Spinal Fluid Study Finds Major Changes/ Evidence of Immune Exhaustion in ME/CFS


Founder of Health Rising and Phoenix Rising
Staff member
Below are the main points of the study.

Summing Up

  1. The fact that the alterations in the immune factors in the ME/CFS were almost as extreme as in multiple sclerosis - a disorder characterized by severe central nervous system dysfunction - suggests a major pathology is present in the central nervous systems of ME/CFS patients.
  2. The low cytokine levels suggests that some sort of immune exhaustion - caused by an infection or by immune upregulation - is present in ME/CFS. These findings parallel those of the recent Hornig/Lipkin study suggesting that immune up regulation early in the disorder may lead to immune burnout later on.
  3. Several of the immune factors in the ME/CFS patients spinal fluid suggest an allergic type of reaction may be occurring in their CNS. That is also found in some central nervous system infections – so an infection could be driving this process.
  4. The immune factor most identified with the ME/CFS patients has been associated with cognitive declines, aging and reduced neuron production.
You can find the whole blog here: http://simmaronresearch.com/2015/04...ramatic-differences-chronic-fatigue-syndrome/

Strike me lucky

Well-Known Member
ah yes, immune exhaustion, explains why many cant control supposedly latent infections.

I hope they work out how to fix immune exhaustion.

Katherine Autry

Active Member
I think the answer for immune exhaustion is the same as the answer for many cancers, for MS, and for other autoimmune disease. HSCT. Tremendous success in clinical trials around the world, with most people disease free after the bad cells and pathogens are killed via chemo, and the cleaned stem cells are put back to reboot the immune system. Check out dr. Burt at Chicago northwestern, all the diseases treated, all the success stories of people getting up out of their wheelchairs and walking. I was there with a friend who had MS (had, past tense!).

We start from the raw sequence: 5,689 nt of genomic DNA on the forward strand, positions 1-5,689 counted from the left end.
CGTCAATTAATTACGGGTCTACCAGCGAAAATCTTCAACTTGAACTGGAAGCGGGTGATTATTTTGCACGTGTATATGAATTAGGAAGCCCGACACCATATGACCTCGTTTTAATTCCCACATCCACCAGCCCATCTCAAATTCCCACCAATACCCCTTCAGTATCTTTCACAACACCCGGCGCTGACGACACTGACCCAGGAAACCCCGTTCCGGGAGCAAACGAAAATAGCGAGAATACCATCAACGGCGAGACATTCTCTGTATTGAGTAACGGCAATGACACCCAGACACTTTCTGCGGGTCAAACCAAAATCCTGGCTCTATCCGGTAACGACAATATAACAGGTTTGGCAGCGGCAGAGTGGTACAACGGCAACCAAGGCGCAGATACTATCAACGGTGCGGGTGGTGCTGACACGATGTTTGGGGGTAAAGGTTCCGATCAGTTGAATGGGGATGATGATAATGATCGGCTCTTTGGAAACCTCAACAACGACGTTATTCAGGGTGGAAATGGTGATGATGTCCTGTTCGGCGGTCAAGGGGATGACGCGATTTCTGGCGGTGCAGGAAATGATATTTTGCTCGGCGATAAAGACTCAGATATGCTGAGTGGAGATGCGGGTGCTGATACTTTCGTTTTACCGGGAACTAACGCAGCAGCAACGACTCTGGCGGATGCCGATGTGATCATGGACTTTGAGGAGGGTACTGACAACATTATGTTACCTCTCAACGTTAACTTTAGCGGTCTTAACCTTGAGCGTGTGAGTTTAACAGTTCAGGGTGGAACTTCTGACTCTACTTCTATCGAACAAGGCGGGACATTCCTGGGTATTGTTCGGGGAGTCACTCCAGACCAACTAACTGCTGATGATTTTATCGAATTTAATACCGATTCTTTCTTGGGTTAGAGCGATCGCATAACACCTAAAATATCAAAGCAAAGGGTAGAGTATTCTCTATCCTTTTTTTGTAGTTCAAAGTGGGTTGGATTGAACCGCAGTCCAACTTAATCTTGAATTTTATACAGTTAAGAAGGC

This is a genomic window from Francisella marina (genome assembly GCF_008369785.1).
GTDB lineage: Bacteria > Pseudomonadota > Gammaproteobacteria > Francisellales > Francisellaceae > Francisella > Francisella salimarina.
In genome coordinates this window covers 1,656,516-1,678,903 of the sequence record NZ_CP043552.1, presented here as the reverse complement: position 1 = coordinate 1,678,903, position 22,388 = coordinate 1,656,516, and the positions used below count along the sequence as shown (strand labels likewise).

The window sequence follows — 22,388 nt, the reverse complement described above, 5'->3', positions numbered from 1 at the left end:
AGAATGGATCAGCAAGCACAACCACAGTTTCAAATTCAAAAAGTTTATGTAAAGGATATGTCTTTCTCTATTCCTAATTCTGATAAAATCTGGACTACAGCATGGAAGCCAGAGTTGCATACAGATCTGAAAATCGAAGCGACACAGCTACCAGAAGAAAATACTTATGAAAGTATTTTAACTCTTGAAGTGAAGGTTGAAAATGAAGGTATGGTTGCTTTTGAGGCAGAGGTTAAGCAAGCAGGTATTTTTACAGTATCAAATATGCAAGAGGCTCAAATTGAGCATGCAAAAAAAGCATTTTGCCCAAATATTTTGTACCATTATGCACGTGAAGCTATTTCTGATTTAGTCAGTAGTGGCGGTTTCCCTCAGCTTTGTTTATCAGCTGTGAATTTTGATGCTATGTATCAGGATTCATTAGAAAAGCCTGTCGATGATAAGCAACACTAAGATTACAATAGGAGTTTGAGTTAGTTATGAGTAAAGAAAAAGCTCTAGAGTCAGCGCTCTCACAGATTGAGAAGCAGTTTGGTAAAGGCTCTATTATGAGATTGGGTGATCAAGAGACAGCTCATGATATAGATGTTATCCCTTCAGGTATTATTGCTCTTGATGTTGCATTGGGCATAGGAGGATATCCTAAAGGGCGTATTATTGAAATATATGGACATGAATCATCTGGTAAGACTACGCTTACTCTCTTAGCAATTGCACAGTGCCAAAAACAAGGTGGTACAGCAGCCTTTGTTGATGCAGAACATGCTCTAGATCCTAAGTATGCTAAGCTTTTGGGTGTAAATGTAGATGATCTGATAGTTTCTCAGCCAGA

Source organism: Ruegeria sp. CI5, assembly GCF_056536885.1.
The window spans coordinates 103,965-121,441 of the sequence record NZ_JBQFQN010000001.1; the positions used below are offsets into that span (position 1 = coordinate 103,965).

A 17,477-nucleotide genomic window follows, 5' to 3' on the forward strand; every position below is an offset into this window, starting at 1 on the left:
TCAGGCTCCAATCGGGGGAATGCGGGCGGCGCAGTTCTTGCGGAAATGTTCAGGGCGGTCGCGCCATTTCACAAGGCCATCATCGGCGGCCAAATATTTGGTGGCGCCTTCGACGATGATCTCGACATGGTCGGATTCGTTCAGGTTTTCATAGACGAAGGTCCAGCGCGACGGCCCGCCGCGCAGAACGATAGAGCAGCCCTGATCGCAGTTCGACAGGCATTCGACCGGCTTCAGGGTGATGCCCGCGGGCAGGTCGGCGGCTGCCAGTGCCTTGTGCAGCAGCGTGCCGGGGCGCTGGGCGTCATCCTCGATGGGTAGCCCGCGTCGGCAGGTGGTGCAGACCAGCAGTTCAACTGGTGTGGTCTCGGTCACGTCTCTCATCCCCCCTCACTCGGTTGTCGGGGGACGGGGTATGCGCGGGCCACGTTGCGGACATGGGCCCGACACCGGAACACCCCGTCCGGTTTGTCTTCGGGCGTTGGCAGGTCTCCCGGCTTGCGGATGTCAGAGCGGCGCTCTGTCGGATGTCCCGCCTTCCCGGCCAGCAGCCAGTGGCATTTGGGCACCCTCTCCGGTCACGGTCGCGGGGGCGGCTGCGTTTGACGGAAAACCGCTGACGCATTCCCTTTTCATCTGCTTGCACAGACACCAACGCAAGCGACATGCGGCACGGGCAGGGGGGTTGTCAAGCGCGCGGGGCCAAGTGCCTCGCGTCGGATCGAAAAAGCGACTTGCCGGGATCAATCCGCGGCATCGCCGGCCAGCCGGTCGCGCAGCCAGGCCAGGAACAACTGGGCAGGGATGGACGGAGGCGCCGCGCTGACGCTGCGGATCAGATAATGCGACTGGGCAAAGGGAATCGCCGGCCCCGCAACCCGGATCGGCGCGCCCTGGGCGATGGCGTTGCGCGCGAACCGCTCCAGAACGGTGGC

As for where to move within NIH, I have no confidence in neurologists. We should be grouped with the docs doing HSCT so a clinical trial for me/CFS can be funded. I think Dr Burt is an immune system doctor. Another home might be the heart lung and blood group since there is significant evidence of vascular disease in CFS/me and it would be less political there. Another option - maybe my favorite-would be the human genome project office since they are on the cutting edge of understanding that all disease is really a function of pathogen load and the immune dysfunction caused by those pathogens.


Well-Known Member
( Not mentioned in the article, but......) there is also the possibility of triggers of epigenetic mutations - be it triggered by foreign introduction into ones system like - vaccines, pesticides and GMO foods. Or maybe even things introduced via bites of Mosquitos, ticks etc. (But that would fit with pathogen introduction and dysfunctional autoimmune system to control these.) I find the idea of an allergy reaction of the CNS interesting. Since I have MCAS (mast cell activation syndrome) one of my meds also seems to affect the immune system and it helps with the sympathetic reactions that a degranulation causes. It has been one of the best things in the many complex facets that I've addressed.

Cort, I'm sure people appreciate your summarizing the article for those of us having a brain fog day. Good job!


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